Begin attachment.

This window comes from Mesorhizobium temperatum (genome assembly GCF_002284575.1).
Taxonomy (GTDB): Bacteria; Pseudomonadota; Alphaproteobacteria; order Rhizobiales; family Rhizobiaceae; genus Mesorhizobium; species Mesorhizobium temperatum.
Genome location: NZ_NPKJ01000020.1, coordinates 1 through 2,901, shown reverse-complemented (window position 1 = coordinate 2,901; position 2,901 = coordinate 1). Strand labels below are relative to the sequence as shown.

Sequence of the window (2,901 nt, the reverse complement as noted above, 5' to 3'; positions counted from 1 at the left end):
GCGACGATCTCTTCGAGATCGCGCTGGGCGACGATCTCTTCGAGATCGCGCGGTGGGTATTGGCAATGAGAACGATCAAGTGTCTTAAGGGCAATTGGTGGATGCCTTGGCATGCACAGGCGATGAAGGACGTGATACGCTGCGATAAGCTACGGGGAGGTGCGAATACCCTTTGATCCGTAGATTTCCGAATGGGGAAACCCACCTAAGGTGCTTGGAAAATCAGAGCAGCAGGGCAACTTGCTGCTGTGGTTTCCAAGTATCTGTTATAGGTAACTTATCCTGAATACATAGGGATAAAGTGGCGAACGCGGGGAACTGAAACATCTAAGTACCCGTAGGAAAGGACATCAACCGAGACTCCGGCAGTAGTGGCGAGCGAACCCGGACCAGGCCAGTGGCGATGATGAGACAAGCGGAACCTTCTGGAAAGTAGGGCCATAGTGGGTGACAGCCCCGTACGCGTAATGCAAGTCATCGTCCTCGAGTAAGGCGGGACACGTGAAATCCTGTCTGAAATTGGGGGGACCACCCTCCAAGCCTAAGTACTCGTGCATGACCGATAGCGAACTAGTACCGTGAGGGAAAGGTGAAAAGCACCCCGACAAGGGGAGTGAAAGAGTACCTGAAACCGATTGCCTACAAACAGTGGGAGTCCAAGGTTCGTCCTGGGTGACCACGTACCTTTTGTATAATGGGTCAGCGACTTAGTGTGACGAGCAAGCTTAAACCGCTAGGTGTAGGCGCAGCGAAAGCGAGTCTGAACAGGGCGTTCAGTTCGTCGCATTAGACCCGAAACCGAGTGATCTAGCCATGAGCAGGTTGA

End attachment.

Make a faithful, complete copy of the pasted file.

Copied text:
This window comes from Mesorhizobium temperatum (genome assembly GCF_002284575.1).
Taxonomy (GTDB): Bacteria; Pseudomonadota; Alphaproteobacteria; order Rhizobiales; family Rhizobiaceae; genus Mesorhizobium; species Mesorhizobium temperatum.
Genome location: NZ_NPKJ01000020.1, coordinates 1 through 2,901, shown reverse-complemented (window position 1 = coordinate 2,901; position 2,901 = coordinate 1). Strand labels below are relative to the sequence as shown.

Sequence of the window (2,901 nt, the reverse complement as noted above, 5' to 3'; positions counted from 1 at the left end):
GCGACGATCTCTTCGAGATCGCGCTGGGCGACGATCTCTTCGAGATCGCGCGGTGGGTATTGGCAATGAGAACGATCAAGTGTCTTAAGGGCAATTGGTGGATGCCTTGGCATGCACAGGCGATGAAGGACGTGATACGCTGCGATAAGCTACGGGGAGGTGCGAATACCCTTTGATCCGTAGATTTCCGAATGGGGAAACCCACCTAAGGTGCTTGGAAAATCAGAGCAGCAGGGCAACTTGCTGCTGTGGTTTCCAAGTATCTGTTATAGGTAACTTATCCTGAATACATAGGGATAAAGTGGCGAACGCGGGGAACTGAAACATCTAAGTACCCGTAGGAAAGGACATCAACCGAGACTCCGGCAGTAGTGGCGAGCGAACCCGGACCAGGCCAGTGGCGATGATGAGACAAGCGGAACCTTCTGGAAAGTAGGGCCATAGTGGGTGACAGCCCCGTACGCGTAATGCAAGTCATCGTCCTCGAGTAAGGCGGGACACGTGAAATCCTGTCTGAAATTGGGGGGACCACCCTCCAAGCCTAAGTACTCGTGCATGACCGATAGCGAACTAGTACCGTGAGGGAAAGGTGAAAAGCACCCCGACAAGGGGAGTGAAAGAGTACCTGAAACCGATTGCCTACAAACAGTGGGAGTCCAAGGTTCGTCCTGGGTGACCACGTACCTTTTGTATAATGGGTCAGCGACTTAGTGTGACGAGCAAGCTTAAACCGCTAGGTGTAGGCGCAGCGAAAGCGAGTCTGAACAGGGCGTTCAGTTCGTCGCATTAGACCCGAAACCGAGTGATCTAGCCATGAGCAGGTTGA